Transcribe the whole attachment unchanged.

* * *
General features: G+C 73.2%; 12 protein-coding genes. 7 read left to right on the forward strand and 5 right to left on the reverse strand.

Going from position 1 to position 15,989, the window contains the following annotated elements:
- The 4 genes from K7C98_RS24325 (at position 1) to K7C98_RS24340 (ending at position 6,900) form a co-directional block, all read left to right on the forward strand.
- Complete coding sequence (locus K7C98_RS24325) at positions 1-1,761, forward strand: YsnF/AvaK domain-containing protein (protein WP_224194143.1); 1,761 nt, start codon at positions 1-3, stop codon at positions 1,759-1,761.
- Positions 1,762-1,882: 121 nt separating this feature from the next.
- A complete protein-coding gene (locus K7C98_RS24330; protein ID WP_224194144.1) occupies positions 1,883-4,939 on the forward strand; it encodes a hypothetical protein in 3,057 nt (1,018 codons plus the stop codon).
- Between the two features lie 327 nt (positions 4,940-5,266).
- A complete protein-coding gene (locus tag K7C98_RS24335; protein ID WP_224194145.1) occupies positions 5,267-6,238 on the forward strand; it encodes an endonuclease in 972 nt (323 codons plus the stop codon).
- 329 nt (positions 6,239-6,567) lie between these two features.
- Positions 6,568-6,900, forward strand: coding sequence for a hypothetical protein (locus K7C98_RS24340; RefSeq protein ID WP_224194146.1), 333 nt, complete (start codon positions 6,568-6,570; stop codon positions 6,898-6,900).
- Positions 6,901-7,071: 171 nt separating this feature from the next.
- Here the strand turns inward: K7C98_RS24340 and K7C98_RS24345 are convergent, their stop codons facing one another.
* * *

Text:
General features: G+C 73.2%; 12 protein-coding genes. 7 read left to right on the forward strand and 5 right to left on the reverse strand.

Going from position 1 to position 15,989, the window contains the following annotated elements:
- The 4 genes from K7C98_RS24325 (at position 1) to K7C98_RS24340 (ending at position 6,900) form a co-directional block, all read left to right on the forward strand.
- Complete coding sequence (locus K7C98_RS24325) at positions 1-1,761, forward strand: YsnF/AvaK domain-containing protein (protein WP_224194143.1); 1,761 nt, start codon at positions 1-3, stop codon at positions 1,759-1,761.
- Positions 1,762-1,882: 121 nt separating this feature from the next.
- A complete protein-coding gene (locus K7C98_RS24330; protein ID WP_224194144.1) occupies positions 1,883-4,939 on the forward strand; it encodes a hypothetical protein in 3,057 nt (1,018 codons plus the stop codon).
- Between the two features lie 327 nt (positions 4,940-5,266).
- A complete protein-coding gene (locus tag K7C98_RS24335; protein ID WP_224194145.1) occupies positions 5,267-6,238 on the forward strand; it encodes an endonuclease in 972 nt (323 codons plus the stop codon).
- 329 nt (positions 6,239-6,567) lie between these two features.
- Positions 6,568-6,900, forward strand: coding sequence for a hypothetical protein (locus K7C98_RS24340; RefSeq protein ID WP_224194146.1), 333 nt, complete (start codon positions 6,568-6,570; stop codon positions 6,898-6,900).
- Positions 6,901-7,071: 171 nt separating this feature from the next.
- Here the strand turns inward: K7C98_RS24340 and K7C98_RS24345 are convergent, their stop codons facing one another.